Globalization offers opportunities for development but also poses risks. Latin America and the Caribbean must adopt a pro-active agenda to deal with a phenomenon that has profound historical roots and now demands a different approach from the past due to drastic political changes, combined with the revolution in communications and information technology, which have added a dizzying new spin to its most recent phase. This led the countries of the region to request that the Economic Commission for Latin America and the Caribbean (ECLAC) focus its 29th Session on the twin issues of globalization and development.
This meeting, held every two years, is ECLAC's most important gathering. It will take place this year in Brasilia, 6 - 10 May. During the session, governments will examine the Commission's activities during the previous two years and will approve its work plan for the next two years. Nearly 200 delegates from the 48 member countries and the United Nations' specialized bodies, non-governmental organizations and special guests will attend.
At the meeting, ECLAC will present its report, Globalization and Development, which diagnoses the region's current situation, analyses development challenges, and provides concrete public policy proposals. The meeting begins with a technical phase, from 6 to 8 May, during which the report will be presented. Brazilian president, Fernando Henrique Cardoso, and ECLAC Executive Secretary, José Antonio Ocampo, will officially open the ministerial session, which begins on Thursday 9 May and lasts until 10 May.
Globalization is defined as 'the growing influence exerted at the local, national and regional levels by financial, economic, environmental, political, social and cultural processes that are global in scope'. The document suggests that national strategies should be designed as a function of the possibilities that this process offers and deal with the demands inherent in greater involvement in the world's economy. At the same time, ECLAC warns governments that they will likely face additional financial and trade instability, the risk of possible exclusion of countries that are poorly prepared for the strong demands for competitiveness in today's world, and the risk of further deepening existing differences between companies, social sectors and regions in countries that participate in the world's economy in a segmented and marginal fashion.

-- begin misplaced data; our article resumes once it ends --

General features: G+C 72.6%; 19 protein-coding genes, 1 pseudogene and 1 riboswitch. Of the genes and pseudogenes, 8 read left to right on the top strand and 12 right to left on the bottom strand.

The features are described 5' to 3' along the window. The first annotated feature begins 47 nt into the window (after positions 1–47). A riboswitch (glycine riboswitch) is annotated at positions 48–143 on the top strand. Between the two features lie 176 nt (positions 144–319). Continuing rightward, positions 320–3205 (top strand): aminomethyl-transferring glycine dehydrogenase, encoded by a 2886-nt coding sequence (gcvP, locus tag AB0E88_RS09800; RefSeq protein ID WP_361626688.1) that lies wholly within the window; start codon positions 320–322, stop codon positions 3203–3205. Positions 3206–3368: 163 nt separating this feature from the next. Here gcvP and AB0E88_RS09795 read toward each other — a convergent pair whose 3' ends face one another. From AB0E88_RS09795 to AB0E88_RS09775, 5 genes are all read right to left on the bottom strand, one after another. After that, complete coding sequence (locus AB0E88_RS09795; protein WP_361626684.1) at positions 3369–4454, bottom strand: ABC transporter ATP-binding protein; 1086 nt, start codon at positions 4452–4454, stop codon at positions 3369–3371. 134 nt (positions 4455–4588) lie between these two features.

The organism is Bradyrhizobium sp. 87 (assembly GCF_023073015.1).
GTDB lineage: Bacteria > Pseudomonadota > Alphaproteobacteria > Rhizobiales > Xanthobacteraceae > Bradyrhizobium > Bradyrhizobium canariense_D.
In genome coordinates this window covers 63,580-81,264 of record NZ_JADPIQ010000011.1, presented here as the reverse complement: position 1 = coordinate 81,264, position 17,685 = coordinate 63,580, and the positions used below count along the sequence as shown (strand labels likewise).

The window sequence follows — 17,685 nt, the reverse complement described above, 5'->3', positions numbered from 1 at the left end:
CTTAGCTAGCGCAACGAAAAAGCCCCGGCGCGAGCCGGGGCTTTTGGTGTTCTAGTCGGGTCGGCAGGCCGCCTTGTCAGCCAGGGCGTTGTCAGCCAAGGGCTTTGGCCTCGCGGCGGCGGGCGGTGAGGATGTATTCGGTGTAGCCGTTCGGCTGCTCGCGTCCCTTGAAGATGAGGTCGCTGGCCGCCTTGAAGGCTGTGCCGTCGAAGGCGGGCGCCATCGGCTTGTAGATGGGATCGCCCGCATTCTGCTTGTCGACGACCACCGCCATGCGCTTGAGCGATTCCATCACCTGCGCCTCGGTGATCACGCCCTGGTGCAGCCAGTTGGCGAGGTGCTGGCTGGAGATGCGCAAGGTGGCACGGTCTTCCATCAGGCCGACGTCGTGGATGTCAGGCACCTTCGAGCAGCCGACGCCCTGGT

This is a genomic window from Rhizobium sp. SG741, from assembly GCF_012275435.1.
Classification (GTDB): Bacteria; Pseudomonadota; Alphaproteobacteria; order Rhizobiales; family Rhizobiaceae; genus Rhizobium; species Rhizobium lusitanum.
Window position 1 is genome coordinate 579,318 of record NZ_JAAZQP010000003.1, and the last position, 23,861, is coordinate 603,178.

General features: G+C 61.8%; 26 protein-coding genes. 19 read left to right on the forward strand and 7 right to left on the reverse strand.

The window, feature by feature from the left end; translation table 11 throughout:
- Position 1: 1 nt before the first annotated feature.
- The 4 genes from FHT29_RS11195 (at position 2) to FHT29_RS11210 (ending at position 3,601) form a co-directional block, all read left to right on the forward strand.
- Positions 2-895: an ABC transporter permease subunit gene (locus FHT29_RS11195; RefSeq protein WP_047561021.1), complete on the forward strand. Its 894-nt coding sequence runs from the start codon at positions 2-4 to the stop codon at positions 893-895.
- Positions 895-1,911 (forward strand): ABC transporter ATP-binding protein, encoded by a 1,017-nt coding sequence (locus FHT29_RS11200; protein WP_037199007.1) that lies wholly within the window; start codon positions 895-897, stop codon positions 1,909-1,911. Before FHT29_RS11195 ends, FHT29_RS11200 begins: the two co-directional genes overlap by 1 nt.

Globalization is a multi-faceted process. While its economic aspects are better known, ECLAC recognizes the importance of other dimensions that fall outside the strictly economic sphere. It highlights, for example, the 'globalization of values', which is the gradual expansion of shared ethical principles. Its most important expression includes human rights declarations, which deal with both civil and political rights, along with economic, social and cultural rights, as expressed in the declarations produced by the United Nations' World Summits. Another sign of progress are the new judicial principles established internationally, such as Principle 7 of the Rio Declaration, regarding 'common but differentiated responsibilities', which essentially recognizes the environmental debt that some countries have accrued with the rest of the world as a result of their industrialization.
In the past 130 years, the process of globalization has gone through three stages. The first (1870-1913) was marked by the enormous mobility of capital and labour, along with rising trade based on a sharp reduction in transport costs rather than free trade principles. After World War II, a new stage of global integration began (1945-1973), in which international institutions for technical, financial and commercial cooperation developed, while trade in manufactured goods expanded between developed countries. During this period a great range of economic organizational models along with limited mobility of capital and labour co-existed.
Eventually, the final quarter of the twentieth century ushered in a third phase of globalization, with the gradual spread of free trade, the growing presence on the international scene of transnational corporations operating as integrated production systems, the expansion and notable mobility of capital and a shift towards the standardization of development models. At the same time, restrictions on the movement of labour persisted, access to information in 'real time' became more massive, thanks to the development of communications and information technology, and there was a clear trend toward more homogeneous models for economic development, ECLAC points out.
In the first section, Globalization and Development provides an overview, analyzing the historical and multi-faceted nature of this phenomenon. It then reviews specific economic trends, particularly in trade and financing, macroeconomic approaches and finances, and the international mobility of labour. Trends in unequal income distribution and imbalances in the global order are then examined. Finally, the document presents a proposal for a pro-active agenda for Latin America and the Caribbean in the global era.
The second section provides a regional perspective and deals with more specific issues: external vulnerability and macroeconomic policy; Latin America and the Caribbean's participation in global productive and trade circuits; strengthening of systems for technological development and innovation; international migration; environmental sustainability; social development; the effects of globalization on the economies of the Caribbean. Each chapter provides a series of recommended measures at the national, regional and international levels, which are detailed in the proposed agenda. A complete series of supportive statistical date provides invaluable information about a wide range of areas involved in regional development.